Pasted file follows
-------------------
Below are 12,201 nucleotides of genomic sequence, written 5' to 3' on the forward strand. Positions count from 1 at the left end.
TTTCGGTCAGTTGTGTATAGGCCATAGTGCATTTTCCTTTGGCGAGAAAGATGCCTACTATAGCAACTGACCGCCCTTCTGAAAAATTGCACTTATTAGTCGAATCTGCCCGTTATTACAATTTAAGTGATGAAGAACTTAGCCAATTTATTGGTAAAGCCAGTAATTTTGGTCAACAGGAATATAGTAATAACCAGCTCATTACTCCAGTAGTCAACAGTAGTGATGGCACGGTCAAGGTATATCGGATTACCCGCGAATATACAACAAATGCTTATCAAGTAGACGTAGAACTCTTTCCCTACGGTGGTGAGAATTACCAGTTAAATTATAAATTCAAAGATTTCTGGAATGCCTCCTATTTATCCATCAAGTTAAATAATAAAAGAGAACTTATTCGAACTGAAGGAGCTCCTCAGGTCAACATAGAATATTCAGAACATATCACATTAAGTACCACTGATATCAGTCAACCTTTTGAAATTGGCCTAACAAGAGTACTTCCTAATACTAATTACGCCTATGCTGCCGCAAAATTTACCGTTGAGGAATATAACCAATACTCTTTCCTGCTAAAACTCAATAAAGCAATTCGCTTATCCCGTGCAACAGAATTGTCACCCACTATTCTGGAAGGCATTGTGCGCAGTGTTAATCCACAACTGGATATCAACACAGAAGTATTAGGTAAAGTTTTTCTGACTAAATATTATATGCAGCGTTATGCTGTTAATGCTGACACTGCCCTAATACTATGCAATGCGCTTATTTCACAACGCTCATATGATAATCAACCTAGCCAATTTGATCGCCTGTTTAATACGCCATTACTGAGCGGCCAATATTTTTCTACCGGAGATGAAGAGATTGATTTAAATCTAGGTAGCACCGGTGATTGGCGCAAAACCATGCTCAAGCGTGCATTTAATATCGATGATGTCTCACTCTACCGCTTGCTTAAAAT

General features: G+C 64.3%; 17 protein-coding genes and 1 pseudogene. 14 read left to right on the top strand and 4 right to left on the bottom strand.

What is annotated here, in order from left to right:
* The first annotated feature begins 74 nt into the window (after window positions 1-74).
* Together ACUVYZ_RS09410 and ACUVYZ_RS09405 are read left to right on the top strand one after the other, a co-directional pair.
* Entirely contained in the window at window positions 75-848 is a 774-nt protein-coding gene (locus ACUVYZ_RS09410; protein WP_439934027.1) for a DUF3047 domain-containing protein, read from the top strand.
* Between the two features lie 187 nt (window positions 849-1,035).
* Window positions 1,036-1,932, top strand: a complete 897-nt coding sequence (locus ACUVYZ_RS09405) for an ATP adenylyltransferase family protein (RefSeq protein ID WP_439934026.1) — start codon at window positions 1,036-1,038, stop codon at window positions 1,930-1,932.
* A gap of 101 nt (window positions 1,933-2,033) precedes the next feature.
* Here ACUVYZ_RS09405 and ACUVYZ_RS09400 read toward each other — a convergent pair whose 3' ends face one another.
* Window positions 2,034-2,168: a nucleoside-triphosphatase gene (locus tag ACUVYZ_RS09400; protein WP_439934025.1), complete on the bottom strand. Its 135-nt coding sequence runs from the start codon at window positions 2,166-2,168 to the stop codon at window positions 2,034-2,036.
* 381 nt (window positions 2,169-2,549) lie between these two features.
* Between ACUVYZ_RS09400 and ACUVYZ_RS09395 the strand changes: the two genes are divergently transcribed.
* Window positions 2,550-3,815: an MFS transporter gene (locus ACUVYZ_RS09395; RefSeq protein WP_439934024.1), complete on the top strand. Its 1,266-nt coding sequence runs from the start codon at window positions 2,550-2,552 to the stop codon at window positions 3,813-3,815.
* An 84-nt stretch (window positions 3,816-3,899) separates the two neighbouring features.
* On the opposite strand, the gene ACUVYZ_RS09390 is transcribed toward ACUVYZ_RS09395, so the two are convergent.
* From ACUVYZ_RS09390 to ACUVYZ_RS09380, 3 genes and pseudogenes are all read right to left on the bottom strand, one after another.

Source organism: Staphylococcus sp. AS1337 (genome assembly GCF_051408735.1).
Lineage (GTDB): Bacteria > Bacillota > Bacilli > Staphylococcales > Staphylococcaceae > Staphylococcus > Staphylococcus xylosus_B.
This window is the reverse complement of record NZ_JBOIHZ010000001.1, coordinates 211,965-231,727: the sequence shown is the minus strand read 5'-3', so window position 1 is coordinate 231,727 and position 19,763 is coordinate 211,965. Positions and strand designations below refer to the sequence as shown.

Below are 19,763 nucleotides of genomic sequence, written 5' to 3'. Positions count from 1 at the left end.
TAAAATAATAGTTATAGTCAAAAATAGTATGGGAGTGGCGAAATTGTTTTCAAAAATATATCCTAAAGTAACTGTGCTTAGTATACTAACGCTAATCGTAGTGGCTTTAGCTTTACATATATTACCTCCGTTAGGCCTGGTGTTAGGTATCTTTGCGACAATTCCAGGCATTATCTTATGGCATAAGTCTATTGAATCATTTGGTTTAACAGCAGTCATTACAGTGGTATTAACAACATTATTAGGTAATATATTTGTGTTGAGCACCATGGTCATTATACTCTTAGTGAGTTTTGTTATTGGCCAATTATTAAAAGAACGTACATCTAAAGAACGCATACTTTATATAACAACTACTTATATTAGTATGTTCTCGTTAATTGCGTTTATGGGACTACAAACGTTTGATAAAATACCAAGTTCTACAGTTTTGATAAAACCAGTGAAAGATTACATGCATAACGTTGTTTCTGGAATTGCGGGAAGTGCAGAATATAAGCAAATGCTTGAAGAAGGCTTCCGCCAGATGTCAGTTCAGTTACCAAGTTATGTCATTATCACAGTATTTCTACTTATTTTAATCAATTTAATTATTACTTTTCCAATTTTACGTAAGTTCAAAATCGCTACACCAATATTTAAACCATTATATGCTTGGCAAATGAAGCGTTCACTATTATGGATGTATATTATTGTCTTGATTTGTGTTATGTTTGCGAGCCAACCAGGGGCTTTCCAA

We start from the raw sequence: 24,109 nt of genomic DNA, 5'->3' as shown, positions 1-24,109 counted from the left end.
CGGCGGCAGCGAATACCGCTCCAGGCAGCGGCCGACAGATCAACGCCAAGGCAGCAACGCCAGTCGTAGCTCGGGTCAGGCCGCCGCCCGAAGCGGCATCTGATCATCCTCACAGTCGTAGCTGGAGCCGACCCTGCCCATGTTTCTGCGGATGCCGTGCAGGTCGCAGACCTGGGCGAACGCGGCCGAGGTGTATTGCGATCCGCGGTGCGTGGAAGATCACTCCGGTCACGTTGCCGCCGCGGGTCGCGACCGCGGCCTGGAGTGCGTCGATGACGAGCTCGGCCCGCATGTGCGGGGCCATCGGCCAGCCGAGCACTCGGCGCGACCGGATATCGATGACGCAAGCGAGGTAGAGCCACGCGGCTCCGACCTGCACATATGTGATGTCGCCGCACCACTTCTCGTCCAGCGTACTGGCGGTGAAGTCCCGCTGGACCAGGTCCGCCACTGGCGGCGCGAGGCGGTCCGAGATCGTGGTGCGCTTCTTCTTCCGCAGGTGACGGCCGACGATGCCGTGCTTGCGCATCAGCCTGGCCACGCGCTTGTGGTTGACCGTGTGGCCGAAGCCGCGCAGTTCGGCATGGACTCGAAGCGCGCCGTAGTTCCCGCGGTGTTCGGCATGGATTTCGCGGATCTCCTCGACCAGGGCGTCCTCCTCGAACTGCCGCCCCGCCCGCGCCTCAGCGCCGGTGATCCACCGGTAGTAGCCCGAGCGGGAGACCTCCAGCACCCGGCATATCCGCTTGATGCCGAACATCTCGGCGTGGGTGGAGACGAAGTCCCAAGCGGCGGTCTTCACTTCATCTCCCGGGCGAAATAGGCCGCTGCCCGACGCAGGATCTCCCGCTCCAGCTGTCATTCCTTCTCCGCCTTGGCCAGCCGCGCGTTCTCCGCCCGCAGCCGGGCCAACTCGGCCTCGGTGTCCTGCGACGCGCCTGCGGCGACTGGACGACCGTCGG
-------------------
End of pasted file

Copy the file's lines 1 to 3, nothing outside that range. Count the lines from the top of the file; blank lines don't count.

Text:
Below are 12,201 nucleotides of genomic sequence, written 5' to 3' on the forward strand. Positions count from 1 at the left end.
TTTCGGTCAGTTGTGTATAGGCCATAGTGCATTTTCCTTTGGCGAGAAAGATGCCTACTATAGCAACTGACCGCCCTTCTGAAAAATTGCACTTATTAGTCGAATCTGCCCGTTATTACAATTTAAGTGATGAAGAACTTAGCCAATTTATTGGTAAAGCCAGTAATTTTGGTCAACAGGAATATAGTAATAACCAGCTCATTACTCCAGTAGTCAACAGTAGTGATGGCACGGTCAAGGTATATCGGATTACCCGCGAATATACAACAAATGCTTATCAAGTAGACGTAGAACTCTTTCCCTACGGTGGTGAGAATTACCAGTTAAATTATAAATTCAAAGATTTCTGGAATGCCTCCTATTTATCCATCAAGTTAAATAATAAAAGAGAACTTATTCGAACTGAAGGAGCTCCTCAGGTCAACATAGAATATTCAGAACATATCACATTAAGTACCACTGATATCAGTCAACCTTTTGAAATTGGCCTAACAAGAGTACTTCCTAATACTAATTACGCCTATGCTGCCGCAAAATTTACCGTTGAGGAATATAACCAATACTCTTTCCTGCTAAAACTCAATAAAGCAATTCGCTTATCCCGTGCAACAGAATTGTCACCCACTATTCTGGAAGGCATTGTGCGCAGTGTTAATCCACAACTGGATATCAACACAGAAGTATTAGGTAAAGTTTTTCTGACTAAATATTATATGCAGCGTTATGCTGTTAATGCTGACACTGCCCTAATACTATGCAATGCGCTTATTTCACAACGCTCATATGATAATCAACCTAGCCAATTTGATCGCCTGTTTAATACGCCATTACTGAGCGGCCAATATTTTTCTACCGGAGATGAAGAGATTGATTTAAATCTAGGTAGCACCGGTGATTGGCGCAAAACCATGCTCAAGCGTGCATTTAATATCGATGATGTCTCACTCTACCGCTTGCTTAAAAT

General features: G+C 64.3%; 17 protein-coding genes and 1 pseudogene. 14 read left to right on the top strand and 4 right to left on the bottom strand.